Wednesday, December 21, 2011

Maple Nutmeg Butter Cookies

First of all, you should know that you can only make these cookies for people you love.  Because cookies that require chilling, rolling, and cookie cutters are only worth it for people you love.

That said, you should make these cookies.  You should make them on a night when you don't have a lot else going on, because they are going to take some time and you are going to make quite the mess, my little cookie queen (or king).

You should also be aware that when these cookies are implemented as a bargaining tool in a cookie exchange, they are both a blessing and a curse.
Blessing:  You get mad compliments.
Curse:  You don't want to give them away.  Blast, that buttery, maple goodness is so sneaky like that.

I found this recipe over at Smitten Kitchen.  This woman is the heat, no lie.  She has performed a great miracle and has achieved a lofty goal.  A goal that I aspire to.  This snazzy lady makes her living by literally rolling out of bed, cooking whatever she feels like at that particular juncture in time and blogging about it.  And she's worked hard to get there.  Rock on, Deb.  Live the dream.

Maple Nutmeg Butter Cookies
Ever-so-lightly adapted from Smitten Kitchen.

1 cup (2 sticks) salted butter, at room temperature (I used Plugra)
1 cup (200 grams) granulated sugar
1/2 cup maple syrup (Grade B makes for an explosion of maple flavor, but use Grade A in a pinch)
1 large egg yolk
3 cups all-purpose flour
1/2 teaspoon freshly grated nutmeg
1 teaspoon kosher salt

You know what?  "They" say you should bake with unsalted butter.  I never do, probably never will.  I think it tastes more buttery with the salt, thank-you-very-much.  Do what you feel.

Use a stand mixer (if you have one and are obsessed with it like me) to combine butter and sugar with the paddle attachment until fluffy.  Add egg yolk.  Drizzle in maple syrup.  Lick cup measure. What?  Sorry.
In a separate bowl, stir together flour, salt and nutmeg.  Add flour mixture into butter mixture, just until combined.  Divide your crumbly dough into 4 balls, wrap each in plastic wrap, chill in the fridge for at least two hours, or overnight.  Don't skip this step even though you're tempted.  I have skipped this step a million and a half times, and then I pout about why I can't roll out my dough and make pretty shapes.  Cry baby.

Preheat your oven to 350 and line at least a couple baking sheets with parchment paper.  If you use wax paper instead, you'll set your ever-loving house on fire.  True story.

Flour your very clean counter top or kitchen table with a handful of flour.  Keep the flour handy so the dough doesn't stick to the table, your hands, or your rolling pin.  Yes, you're going to need a rolling pin.  Don't have one?  Use an empty wine bottle, you lush.  Take one of your four doughballs out of the fridge.  Unwrap.  Plop in flour.  Beat the living daylights out of it with your rolling pin until it sweetly submits.  Roll out your dough about 1/8 inch thick and cut fun little shapes out.  If you don't have cookie cutters you are a terribly boring person, you can use the mouth of a jar to cut perfect little circles.  Cut cookies go on the parchment and into the oven for 8 minutes.  For smaller cookies, watch them and maybe take them out at 7 minutes, depending on how browned you want your cookies.  Ball up your dough scraps and wrap them and refrigerate them for after you have used up your initial dough balls.  When your cookies are done, remove the batch from the oven and slide the whole sheet of parchment and cookies off the pan so your pan can cool and be reused for another batch.  If you have cooling racks, use them now.  If you are like me and you don't have cooling racks, ask for some for Christmas.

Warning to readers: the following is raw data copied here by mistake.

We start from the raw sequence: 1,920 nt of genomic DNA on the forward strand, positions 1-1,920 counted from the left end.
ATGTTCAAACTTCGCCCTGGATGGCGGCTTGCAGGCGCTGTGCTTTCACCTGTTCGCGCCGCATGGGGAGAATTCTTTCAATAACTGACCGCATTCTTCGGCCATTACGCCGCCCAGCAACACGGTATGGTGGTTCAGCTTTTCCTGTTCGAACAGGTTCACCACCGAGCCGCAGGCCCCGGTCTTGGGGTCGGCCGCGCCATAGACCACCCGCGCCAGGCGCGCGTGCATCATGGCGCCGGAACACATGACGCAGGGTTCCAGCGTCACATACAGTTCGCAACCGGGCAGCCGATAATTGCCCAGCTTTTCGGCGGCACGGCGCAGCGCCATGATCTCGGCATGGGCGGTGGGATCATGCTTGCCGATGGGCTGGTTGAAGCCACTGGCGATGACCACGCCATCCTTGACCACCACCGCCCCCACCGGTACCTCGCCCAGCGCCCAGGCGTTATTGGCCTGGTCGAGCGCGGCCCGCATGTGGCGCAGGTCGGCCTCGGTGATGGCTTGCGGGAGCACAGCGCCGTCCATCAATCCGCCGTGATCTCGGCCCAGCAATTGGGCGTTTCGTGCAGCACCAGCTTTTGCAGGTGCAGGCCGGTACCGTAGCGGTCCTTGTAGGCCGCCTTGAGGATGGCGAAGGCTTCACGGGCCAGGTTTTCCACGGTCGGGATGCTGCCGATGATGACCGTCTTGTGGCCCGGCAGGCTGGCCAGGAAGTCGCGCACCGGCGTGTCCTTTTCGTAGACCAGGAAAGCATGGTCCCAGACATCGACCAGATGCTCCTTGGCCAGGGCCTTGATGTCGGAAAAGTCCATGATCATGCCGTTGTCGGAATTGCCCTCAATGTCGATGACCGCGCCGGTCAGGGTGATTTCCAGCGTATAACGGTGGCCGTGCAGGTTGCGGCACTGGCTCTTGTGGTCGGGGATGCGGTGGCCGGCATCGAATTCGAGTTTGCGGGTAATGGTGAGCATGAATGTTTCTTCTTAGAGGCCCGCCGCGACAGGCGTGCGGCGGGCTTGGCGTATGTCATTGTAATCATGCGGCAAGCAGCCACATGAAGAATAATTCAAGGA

Confession time.  I got so sick of all that leftover dough (that I had already worked and thus was more pliable than I wanted) I threw out at least a handful of it at the end.  By the Beard of Zeus, I already had like 5 dozen cookies!  Remember, there's no judgement here.  I won't tell the baking police, I promise.  Take that last batch out of the oven, clean your flour coated kitchen filled with destruction and cookies, and go have a glass of eggnog with a cookie.  You deserve it.

And how did that cookie exchange go?  I think I came out on top with some pretty good loot (and some of my leftover maple cookies I secretly hoarded).


the actor's diet said...

i need to organize a cookie exchange next year!

Melody Ann said...

They're so much fun! And perfect if you organize one right before you're headed to a party. Just bring your tin of assorted cookies as a hostess gift!

Jen said...

Love it! I wanted to make these cookies when they first showed up at SK, but alas- I have no hand mixer - and lets not forget I cannot bake.

Pretty. Good. Food. said...

Sounds soooo good :)!

Davenport Dame said...

Hehe. I typically eat four cookies directly after baking them as well. I am loving the idea of a cookie exchange. Next year!